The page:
Breaking News: Officer Jeronimo Yanez Charged with Manslaughter in Shooting of Philando Castile

Minnesota Police Officer Jeronimo Yanez has been charged with second degree manslaughter for the shooting of Philando Castile in July of this year. The shooting received a large amount of public attention because Castile’s girlfriend, Lavish “Diamond” Reynolds, posted video using Facebook Live (see below) of the immediate aftermath. Also, Castile’s clean record and the lack of any actions by him to in any rational way justify his shooting created a large public outcry towards police.

Ramsey County Attorney John Choi announced that charge, along with two felony counts of dangerous discharge of a firearm, today. In doing so, he stated, “No reasonable officer would have used deadly force under these circumstances.” Choi also stated, “it is not enough … to express subjective fear of death or great bodily harm.” That’s somewhat of a (welcome) departure from the typical acceptance of a police officer simply proclaiming that they “feared for my life” as a blanket justification for their murders.

Via the Star Tribune:

Choi said he concluded “use of deadly force by Officer Yanez was not justified.” Yanez was charged Wednesday with second-degree manslaughter and two felony counts of dangerous discharge of a firearm.

Yanez fatally shot Castile, 32, July 6 during a traffic stop in Falcon Heights in which Castile informed the officer the he had a gun in his possession. A video recorded by Castile’s girlfriend, showing him bleeding in the car while the officer held them at gunpoint, has been viewed millions of times around the world, and touched off widespread outrage and protests over several years of police killings of black men.

“To those of you may say this incident was Philando Castile’s fault, I would submit that no reasonable officer — knowing, seeing and hearing what officer Yanez did at the time — would have used deadly force under these circumstances,” Choi said. “I have given officer Yanez every benefit of the doubt on his use of deadly force, but I cannot allow the death of a motorist who was lawfully carrying a firearm under these facts and circumstances to go unaccounted for.

In an interview with the Minnesota Bureau of Criminal Apprehension (BCA) the day after the shooting, Yanez provided information that was “inconsistent” with statements immediately following the incident, Choi said.

“Officer Yanez said that as Castile was reaching down to his right, Castile turned his shoulder, kept his left hand on the steering wheel and then canted his upper body, blocking Officer Yanez’s view of his right hand,” Choi said, recounting Yanez’s statements to the BCA. “At that point, officer Yanez articulated that he was scared for his life and that of his partner.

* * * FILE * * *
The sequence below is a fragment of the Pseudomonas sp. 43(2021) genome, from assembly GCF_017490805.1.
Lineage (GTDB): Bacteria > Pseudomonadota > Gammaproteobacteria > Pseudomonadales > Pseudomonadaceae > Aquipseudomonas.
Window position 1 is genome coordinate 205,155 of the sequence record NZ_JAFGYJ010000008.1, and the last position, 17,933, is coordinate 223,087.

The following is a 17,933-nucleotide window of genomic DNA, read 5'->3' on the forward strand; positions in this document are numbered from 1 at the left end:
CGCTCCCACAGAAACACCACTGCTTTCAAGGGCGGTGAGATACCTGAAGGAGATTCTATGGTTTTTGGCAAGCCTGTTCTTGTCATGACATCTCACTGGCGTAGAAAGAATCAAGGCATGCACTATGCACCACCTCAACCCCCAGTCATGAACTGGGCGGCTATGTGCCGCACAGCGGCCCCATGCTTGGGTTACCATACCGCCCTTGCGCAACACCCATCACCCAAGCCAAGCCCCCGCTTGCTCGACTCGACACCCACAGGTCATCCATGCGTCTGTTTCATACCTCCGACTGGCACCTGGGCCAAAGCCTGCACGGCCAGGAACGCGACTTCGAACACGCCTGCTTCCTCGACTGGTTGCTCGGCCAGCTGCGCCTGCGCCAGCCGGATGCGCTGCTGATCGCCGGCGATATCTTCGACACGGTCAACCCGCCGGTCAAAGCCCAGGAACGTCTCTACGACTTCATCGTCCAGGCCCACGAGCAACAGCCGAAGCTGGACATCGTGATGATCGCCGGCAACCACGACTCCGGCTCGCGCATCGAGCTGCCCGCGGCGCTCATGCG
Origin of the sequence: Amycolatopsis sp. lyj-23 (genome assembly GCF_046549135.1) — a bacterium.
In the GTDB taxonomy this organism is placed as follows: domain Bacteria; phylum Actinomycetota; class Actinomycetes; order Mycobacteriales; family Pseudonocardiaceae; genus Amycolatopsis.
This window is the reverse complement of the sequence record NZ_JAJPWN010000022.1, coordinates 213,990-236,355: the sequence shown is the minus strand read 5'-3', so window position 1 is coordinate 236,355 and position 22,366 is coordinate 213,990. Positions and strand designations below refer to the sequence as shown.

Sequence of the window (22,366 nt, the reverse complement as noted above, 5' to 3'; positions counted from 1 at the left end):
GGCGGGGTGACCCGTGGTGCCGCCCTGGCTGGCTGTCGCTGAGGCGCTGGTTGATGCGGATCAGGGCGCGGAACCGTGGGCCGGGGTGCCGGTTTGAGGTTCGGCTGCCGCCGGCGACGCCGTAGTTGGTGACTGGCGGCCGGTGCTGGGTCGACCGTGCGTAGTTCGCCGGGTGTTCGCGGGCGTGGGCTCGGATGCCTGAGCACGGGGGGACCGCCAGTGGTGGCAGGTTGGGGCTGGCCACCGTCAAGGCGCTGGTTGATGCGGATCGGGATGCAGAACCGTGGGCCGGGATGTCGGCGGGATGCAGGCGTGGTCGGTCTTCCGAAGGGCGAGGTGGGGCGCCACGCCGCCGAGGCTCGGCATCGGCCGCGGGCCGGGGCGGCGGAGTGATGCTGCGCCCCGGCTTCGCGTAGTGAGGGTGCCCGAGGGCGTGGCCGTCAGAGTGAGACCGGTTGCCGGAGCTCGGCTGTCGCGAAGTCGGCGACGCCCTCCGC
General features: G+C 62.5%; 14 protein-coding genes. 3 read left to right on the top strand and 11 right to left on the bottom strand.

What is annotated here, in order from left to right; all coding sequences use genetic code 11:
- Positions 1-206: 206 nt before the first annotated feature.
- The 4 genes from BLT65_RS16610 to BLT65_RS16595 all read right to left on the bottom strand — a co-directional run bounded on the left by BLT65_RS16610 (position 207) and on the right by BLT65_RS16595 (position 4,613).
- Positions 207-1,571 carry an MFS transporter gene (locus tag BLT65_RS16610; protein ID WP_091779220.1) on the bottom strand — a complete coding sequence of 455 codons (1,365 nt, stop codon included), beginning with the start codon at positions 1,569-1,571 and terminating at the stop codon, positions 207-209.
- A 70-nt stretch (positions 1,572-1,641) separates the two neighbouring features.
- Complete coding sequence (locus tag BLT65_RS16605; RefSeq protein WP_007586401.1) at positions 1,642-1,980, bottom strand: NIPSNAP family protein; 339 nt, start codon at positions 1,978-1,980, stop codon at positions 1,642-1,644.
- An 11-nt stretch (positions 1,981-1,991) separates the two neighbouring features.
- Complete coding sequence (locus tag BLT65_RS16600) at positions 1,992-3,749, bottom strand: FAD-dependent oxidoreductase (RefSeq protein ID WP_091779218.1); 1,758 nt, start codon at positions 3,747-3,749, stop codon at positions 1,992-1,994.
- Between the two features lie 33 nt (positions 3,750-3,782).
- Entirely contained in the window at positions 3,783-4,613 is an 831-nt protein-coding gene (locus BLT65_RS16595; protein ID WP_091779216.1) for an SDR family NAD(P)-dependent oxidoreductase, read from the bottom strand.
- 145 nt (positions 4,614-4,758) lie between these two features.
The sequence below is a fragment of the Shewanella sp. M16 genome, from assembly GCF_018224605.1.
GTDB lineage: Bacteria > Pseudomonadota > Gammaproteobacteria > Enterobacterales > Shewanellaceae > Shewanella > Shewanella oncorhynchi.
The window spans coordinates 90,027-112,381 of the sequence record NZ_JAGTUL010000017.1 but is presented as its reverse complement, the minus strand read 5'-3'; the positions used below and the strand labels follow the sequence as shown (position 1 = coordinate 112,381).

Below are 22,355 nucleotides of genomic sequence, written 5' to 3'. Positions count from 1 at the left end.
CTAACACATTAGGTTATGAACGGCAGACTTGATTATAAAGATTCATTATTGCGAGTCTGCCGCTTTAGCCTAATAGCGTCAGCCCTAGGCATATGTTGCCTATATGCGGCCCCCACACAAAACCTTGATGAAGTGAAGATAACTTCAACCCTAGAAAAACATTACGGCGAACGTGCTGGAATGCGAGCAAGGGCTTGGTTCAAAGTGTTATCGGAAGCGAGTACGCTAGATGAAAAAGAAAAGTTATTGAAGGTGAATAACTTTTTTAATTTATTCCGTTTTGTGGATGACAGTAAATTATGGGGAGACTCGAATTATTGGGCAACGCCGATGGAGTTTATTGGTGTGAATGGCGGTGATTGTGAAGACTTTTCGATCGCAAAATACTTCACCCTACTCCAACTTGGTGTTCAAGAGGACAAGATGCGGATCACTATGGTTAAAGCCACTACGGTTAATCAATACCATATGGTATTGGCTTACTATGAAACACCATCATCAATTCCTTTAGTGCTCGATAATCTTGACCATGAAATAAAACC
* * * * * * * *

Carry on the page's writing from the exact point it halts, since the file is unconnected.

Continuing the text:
“Officer Yanez’s verbatim statement, included in the criminal complaint, is inconsistent with the statement he made immediately following the incident in which he stated he never saw or knew where the gun was.”

Yanez fired seven times at Castile a minute after he had stopped Castile.

“Philando Castile was not resisting or fleeing,” Choi said. “There was absolutely no criminal intent exhibited by him throughout this encounter. He was respectful and compliant based upon the instructions and orders he was given. He volunteered in good faith that he had a firearm, beyond what the law requires. He empathically stated that he wasn’t pulling it out. His movement was restricted by his own seat belt”…

Before Yanez, no officer had been charged in more than 150 police-involved deaths in Minnesota since 2000. Yanez was summoned to make his first appearance in Ramsey County District Court at 1:30 Friday.

Choi said the charges were filed following 19 weeks of investigation and a review of the dashcam footage and audio footage taken during the shooting.

During a news conference Wednesday, Choi said that Yanez and his partner, Joseph Kauser, pulled Castile over the night of July 6 because he matched the description of a robbery suspect, and noted his “wide-set nose.”

Castile immediately complied with the stop, Choi said. Dashcam video and audio captured the next “critical minute,” Choi said.

Yanez said he was aware that Castile was buckled in his seat belt. He described Castile as initially having his left arm over the steering wheel with both hands in view. Yanez and Castile exchanged greetings, and Yanez told him about a broken brake light. Yanez asked Castile to produce his driver’s license and proof of insurance. After Castile provided him with the insurance, “Castile then calmly and in a nonthreatening manner said, ‘Sir, I do have to tell you that I have a firearm on me,’ ” Choi said.

Yanez replied OK, then placed his hand on his gun, according to Choi.

Yanez said “Don’t reach for (the gun),” Choi said.

Castile responded, “I’m not pulling it out.”

Yanez screamed “Don’t pull it out,” then with his left hand reached inside the vehicle. Yanez withdrew his hand, then fired seven shots in rapid succession.

The final shot was fired at 9:06 p.m.

Castile’s final words, Choi said, were “I wasn’t reaching for it.”

“His dying words were in protest that he wasn’t reaching for his gun,” Choi said. “There simply was no objective threat posed to Officer Yanez.”

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